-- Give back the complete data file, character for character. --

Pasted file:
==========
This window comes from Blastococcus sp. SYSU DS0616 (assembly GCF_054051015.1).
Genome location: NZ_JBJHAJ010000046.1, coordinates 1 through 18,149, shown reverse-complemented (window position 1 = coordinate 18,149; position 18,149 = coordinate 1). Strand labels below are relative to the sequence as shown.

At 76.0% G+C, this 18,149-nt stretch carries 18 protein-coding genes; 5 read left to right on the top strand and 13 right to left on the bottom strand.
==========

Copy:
This window comes from Blastococcus sp. SYSU DS0616 (assembly GCF_054051015.1).
Genome location: NZ_JBJHAJ010000046.1, coordinates 1 through 18,149, shown reverse-complemented (window position 1 = coordinate 18,149; position 18,149 = coordinate 1). Strand labels below are relative to the sequence as shown.

At 76.0% G+C, this 18,149-nt stretch carries 18 protein-coding genes; 5 read left to right on the top strand and 13 right to left on the bottom strand.